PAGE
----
Tuesday, April 08, 2008

Bob Barr Article

Big Brother endorses these playthings
by Bob Barr
special to The Atlanta Journal-Constitution
Wednesday, March 05, 2008 at 9:00 AM

Two years ago in this column, I lamented the fact that toy manufacturers were cashing in on society's headlong rush toward constant and ubiquitous surveillance.

I highlighted a Lego construction set that included, as part of a police 18-wheeler, a surveillance and monitoring unit. I also noted a plastic "play set," manufactured and marketed by Playmobil, depicting a police officer wanding a civilian figure as pretend belongings go through a pretend X-ray machine. This trend toward "play" search and surveillance has continued, and now includes a functioning toy metal detector.

Wizard Industries Inc. recently heralded the latest children's toy �- as an "educational aid" �- designed expressly to make surveillance security "fun." The company's press release announcing its "Scan-It Toy X-Ray Machine" reveals much about the direction in which our society is moving.

The company takes great pains to explain that the functioning kiddie metal-detecting machine is not the product of some impersonal research department but rather the product of the imaginative mind of a "mother of three" �- Kathy Arena. It seems Arena was going though what apparently was a not-so-happy divorce several years ago that required her and her children to pass through security checkpoints at the courthouse. We learn that they were "intimidated" by the courthouse security.

The fear of the courthouse security scanner apparently rested heavy on Rena's psyche after the divorce. This intrepid divorcee decided the best way to meet the challenge presented by the distress was to invent a toy to teach other children that transiting a security checkpoint can be fun. Untold numbers of children yet unborn could easily avoid similar trauma by having their parents or guardians shell out $59.95 for a toy metal-detecting machine, and then practice the drill of being subjected to government searches in the comfortable surroundings of their own playroom.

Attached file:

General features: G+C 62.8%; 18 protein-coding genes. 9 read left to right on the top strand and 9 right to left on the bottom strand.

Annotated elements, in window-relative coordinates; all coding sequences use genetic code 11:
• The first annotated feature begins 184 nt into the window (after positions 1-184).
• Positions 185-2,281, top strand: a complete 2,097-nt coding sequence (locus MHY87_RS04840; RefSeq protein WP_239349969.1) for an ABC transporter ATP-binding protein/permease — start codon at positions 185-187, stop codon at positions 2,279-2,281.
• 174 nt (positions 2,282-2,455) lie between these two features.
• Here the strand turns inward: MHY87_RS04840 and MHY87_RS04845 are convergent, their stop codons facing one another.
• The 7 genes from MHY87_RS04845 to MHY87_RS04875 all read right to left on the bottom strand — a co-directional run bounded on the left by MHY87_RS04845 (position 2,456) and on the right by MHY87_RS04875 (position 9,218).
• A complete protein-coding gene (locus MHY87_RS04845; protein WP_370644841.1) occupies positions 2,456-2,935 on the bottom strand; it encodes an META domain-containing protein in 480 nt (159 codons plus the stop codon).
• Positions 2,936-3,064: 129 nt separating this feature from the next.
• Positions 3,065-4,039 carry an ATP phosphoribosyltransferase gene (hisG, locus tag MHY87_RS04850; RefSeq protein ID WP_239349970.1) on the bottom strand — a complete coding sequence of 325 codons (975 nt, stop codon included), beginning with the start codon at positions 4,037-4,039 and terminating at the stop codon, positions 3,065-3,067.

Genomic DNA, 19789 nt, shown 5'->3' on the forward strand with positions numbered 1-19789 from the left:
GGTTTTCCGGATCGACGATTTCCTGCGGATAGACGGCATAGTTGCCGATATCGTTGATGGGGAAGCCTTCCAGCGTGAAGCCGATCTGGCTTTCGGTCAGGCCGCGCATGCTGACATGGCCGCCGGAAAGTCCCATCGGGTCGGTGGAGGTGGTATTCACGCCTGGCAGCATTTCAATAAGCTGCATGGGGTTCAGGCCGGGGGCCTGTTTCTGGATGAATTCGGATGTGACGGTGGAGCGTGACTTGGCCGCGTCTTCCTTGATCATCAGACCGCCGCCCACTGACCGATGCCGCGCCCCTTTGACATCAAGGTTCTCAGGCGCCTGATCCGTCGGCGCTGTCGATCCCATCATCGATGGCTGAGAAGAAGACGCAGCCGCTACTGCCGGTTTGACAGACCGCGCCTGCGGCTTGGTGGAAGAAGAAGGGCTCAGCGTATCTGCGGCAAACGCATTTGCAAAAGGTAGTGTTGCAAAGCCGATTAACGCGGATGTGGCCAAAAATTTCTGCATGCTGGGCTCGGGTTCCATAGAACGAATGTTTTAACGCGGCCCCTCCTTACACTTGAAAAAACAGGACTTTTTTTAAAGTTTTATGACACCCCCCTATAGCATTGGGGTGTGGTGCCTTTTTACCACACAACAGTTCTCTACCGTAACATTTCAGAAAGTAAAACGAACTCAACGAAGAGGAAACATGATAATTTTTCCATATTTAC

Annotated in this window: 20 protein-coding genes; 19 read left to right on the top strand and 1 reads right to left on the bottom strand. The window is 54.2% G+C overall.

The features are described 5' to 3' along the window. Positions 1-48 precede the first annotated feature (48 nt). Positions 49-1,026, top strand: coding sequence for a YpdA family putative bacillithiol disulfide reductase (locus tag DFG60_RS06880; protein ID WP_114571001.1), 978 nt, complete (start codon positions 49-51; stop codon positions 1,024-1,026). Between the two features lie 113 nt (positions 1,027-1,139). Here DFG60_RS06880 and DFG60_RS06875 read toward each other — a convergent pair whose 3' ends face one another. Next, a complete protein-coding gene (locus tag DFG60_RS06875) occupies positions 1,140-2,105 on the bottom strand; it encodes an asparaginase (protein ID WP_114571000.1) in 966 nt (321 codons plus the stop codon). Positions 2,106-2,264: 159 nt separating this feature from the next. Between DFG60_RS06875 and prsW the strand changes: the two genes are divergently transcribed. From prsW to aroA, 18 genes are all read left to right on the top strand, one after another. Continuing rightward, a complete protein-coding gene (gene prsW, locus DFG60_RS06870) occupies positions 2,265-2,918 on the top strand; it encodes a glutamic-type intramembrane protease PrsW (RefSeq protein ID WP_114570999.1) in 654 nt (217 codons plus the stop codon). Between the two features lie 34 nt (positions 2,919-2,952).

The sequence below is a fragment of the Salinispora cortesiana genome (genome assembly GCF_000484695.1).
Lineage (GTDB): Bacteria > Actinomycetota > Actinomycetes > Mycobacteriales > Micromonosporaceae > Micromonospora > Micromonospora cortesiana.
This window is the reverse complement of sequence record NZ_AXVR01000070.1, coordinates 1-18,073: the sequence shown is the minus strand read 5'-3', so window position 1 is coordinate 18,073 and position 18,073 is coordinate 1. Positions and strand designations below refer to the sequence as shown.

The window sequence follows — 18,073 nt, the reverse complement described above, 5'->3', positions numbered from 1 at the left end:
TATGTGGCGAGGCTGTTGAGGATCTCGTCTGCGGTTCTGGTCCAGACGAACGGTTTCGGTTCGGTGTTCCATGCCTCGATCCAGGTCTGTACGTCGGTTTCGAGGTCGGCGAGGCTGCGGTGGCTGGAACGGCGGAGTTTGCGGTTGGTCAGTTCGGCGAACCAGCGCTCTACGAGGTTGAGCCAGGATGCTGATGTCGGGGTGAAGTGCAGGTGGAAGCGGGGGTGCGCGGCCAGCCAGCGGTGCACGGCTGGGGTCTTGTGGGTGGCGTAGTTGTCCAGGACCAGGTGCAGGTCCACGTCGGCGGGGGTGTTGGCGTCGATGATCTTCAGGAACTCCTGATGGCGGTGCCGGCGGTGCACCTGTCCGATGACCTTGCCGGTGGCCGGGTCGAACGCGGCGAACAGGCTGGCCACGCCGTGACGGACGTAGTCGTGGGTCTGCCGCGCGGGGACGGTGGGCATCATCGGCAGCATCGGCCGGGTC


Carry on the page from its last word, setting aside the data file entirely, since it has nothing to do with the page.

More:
Apparently Arena is quite a philosopher. The description of her epiphany from trembling at the sight of a security checkpoint to embracing such intrusive devices, notes that she realized that knowledge dispels ignorance, which in turn reduces fear. Thus, in a flash of brilliance that would make Plato sit up and take notice, Arena concluded that fear of having the government invade one's personal privacy was simply the result of ignorance. Arena and Wizard Industries may be on to something here that could make them rich, and at the same time tear down the wall of fear and distrust that has infected our view of certain ongoing government activities. The Wizard-Arena team could develop and market a whole series of post-9/11 toys:

> A miniature waterboarding play set, designed to teach kids that pouring water down someone's nose while he's strapped to a table is not "torture," but actually fun.

> Decks of playing cards to teach youngsters how to recognize "enemy combatants" and deny them their civil liberties, a process that also can be loads of fun.

> Make-believe surveillance devices to intercept and record phone calls and e-mail messages for no reason at all, just like their government does.

> Pretend national identification cards that must be shown if their playmates wish to visit their homes for sleep-overs, just like their parents will have to show when the Real ID Act goes into full force and effect.

> Self-sticking, fake radio frequency identification chips just like the ones the government is putting in passports and other items.

When I was a kid, my favorite toys were a football, a Davy Crockett coonskin cap, and a Red Ryder BB gun. How times have changed.

> Former congressman and U.S. attorney Bob Barr practices law in Atlanta. Web site: www.bobbarr.org.
> Original source: http://www.bobbarr.org/default.asp?pt=newsdescr&RI=928

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